- Scientists have been concerned for many years about the harmful effects of microplastics.
- In a new study, researchers have developed a method for detecting microplastics in human blood.
- Scientists found microparticles of four common plastics in blood samples from 17 out of 22 healthy adults.
- Further research could determine whether microplastics in the blood will impact health.
Plastics are everywhere. Although in theory much of it can be recycled, much of it ends up in landfills, or worse, in waterways and marine ecosystems.
Many people are all too familiar with the harrowing images of turtles and dolphins trapped in plastic bags or fishing nets. But there is a less visible effect — microplasticstiny plastic particles formed when plastics break down and during the manufacture of commercial products.
Several studies have found evidence of plastics in the human body. A revelation came after scientists detected plastic additives such as bisphenol A (BPA) and
In one new study published in the journal international environment, researchers in the Netherlands have developed a method for analyzing human blood to detect microplastics. They then used this method to analyze the blood of 22 healthy volunteers.
Microplastics are grains of plastic. By definition, they measure less than 5 mm in any dimension, but many are invisible to the naked eye. There are two types of microplastics: primary microplastics and secondary microplastics. The former are the particles used in some cosmetic products, and the latter come from the breakdown products of larger plastic items.
Much of the concern about microplastics previously focused on their effect on the marine environment, as they are found in oceans around the world. Many marine organisms, such as fish and crustaceans, have been found
“It is very likely, given the prevalence of microplastics in the air, water, wildlife, food chain, that they will also enter the human body, but the technical difficulties of measuring microplastic particles in the body human have made it difficult to confirm it.”
– Professor Tamara Gallowaychair of ecotoxicology at the University of Exeter, UK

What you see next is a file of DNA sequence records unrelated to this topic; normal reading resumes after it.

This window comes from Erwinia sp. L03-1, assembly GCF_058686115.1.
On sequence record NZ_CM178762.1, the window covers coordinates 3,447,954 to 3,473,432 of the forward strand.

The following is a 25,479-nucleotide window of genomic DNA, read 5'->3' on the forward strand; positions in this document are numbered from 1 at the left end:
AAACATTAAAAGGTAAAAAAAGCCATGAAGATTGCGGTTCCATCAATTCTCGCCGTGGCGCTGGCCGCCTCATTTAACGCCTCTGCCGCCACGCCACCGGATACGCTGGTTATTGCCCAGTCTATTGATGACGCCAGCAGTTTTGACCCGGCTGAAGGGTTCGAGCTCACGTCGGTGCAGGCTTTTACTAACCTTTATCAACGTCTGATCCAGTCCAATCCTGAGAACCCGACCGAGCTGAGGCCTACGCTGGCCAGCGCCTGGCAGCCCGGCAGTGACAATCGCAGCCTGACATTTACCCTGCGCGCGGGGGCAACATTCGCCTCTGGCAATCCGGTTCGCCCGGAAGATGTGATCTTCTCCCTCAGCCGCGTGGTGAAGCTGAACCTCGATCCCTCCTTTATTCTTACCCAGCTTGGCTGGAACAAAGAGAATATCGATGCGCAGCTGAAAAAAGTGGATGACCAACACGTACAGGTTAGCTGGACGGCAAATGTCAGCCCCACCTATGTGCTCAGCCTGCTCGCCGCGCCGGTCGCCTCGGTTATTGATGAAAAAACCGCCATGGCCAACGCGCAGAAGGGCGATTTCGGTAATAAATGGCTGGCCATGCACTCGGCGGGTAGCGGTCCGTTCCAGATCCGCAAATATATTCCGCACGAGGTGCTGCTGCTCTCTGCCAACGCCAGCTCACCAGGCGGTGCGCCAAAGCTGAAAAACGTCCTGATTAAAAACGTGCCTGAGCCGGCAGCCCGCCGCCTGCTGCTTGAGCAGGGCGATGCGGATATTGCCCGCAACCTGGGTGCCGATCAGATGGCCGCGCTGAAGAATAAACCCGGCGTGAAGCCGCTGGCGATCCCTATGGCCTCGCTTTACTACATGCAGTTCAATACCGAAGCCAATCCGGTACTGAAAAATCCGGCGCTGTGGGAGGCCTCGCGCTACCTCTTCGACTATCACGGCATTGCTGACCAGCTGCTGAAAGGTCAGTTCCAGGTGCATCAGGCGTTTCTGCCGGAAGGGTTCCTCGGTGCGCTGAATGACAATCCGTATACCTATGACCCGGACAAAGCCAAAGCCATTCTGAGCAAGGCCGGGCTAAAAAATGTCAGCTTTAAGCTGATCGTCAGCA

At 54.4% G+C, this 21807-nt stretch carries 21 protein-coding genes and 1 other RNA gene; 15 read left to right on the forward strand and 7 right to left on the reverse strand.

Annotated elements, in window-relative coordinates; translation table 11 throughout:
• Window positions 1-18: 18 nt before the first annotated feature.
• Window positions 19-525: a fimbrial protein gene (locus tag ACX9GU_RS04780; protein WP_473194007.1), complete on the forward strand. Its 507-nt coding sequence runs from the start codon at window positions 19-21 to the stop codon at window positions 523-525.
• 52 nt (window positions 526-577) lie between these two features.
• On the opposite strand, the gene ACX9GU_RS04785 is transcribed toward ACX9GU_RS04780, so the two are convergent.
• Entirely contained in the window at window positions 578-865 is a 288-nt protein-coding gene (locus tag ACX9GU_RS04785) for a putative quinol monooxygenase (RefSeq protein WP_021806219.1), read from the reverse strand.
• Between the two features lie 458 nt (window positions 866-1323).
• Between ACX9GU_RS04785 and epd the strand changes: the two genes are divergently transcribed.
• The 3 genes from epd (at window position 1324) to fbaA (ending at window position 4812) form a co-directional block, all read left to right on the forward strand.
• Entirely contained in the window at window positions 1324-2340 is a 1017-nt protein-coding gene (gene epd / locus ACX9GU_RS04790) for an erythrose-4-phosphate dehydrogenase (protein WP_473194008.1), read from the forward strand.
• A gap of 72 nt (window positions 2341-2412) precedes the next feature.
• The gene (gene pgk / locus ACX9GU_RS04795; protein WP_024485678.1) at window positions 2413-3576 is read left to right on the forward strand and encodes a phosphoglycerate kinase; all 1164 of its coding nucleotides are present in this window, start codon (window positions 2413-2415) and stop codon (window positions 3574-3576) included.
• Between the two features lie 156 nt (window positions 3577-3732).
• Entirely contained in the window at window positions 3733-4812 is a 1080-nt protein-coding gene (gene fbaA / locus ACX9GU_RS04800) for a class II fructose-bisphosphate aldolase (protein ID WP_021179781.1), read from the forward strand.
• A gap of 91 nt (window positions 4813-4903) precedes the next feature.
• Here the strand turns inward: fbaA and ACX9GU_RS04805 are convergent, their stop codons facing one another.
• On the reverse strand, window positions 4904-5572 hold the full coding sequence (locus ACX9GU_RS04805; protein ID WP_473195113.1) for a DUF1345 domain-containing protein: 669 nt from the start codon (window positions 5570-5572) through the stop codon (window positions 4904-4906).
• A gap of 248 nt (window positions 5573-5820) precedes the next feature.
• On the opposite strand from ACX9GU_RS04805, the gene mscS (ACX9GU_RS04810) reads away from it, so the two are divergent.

For this study, the researchers looked for particles that could be absorbed through the membranes of the human body. They filtered the blood to collect all plastic particles between 700 nanometers (nm) and 500,000 nm. To avoid plastic contamination, the researchers used fiberglass filters.
The researchers looked for five common plastics:
“Human biomonitoring methods for measuring plastic additives have been available for several years […] But measuring microplastics, especially at the small size that would likely travel through blood vessels (Medical News Today.
“This article is good news because it describes a method that is sensitive enough to do this in blood samples and combines size fractionation and mass measurements,” she added.
More than three quarters of the blood samples contained a quantifiable mass of plastic particles.
Researchers found PET – which most drink bottles are made of – in the blood of more than half of those tested. They did not detect PP in any of the samples.
Researchers have found at least 3 different types of plastic in some blood samples.
Professor Galloway was not surprised by the results:
“The fact that almost everyone has microplastic in their blood is not so surprising when you consider that almost everyone has plastic additives in their body.”
Researchers suggest several ways plastics may have entered the bloodstream – via air, food, water, personal care products such as toothpaste and lip gloss, dental polymers and dental residue. tattoo ink. What happens to microplastics once they enter the bloodstream is unclear.
In vitro studies have shown the effects of microplastics on cells. A recent study in Germany have found that microplastic particles can destabilize lipid membranes — the barriers that surround all cells — which can affect their functioning. Another one study found that microplastics had many effects on cells, including cell death.
The current study was based on a sample of just 22 people, so the authors emphasize the need for further research:
“It remains to be determined whether plastic particles are present in plasma or are carried by specific cell types.”
However, they believe that “[i]It is scientifically plausible that plastic particles can be transported to organs via the bloodstream.
The effect they might have on the organs is still unknown.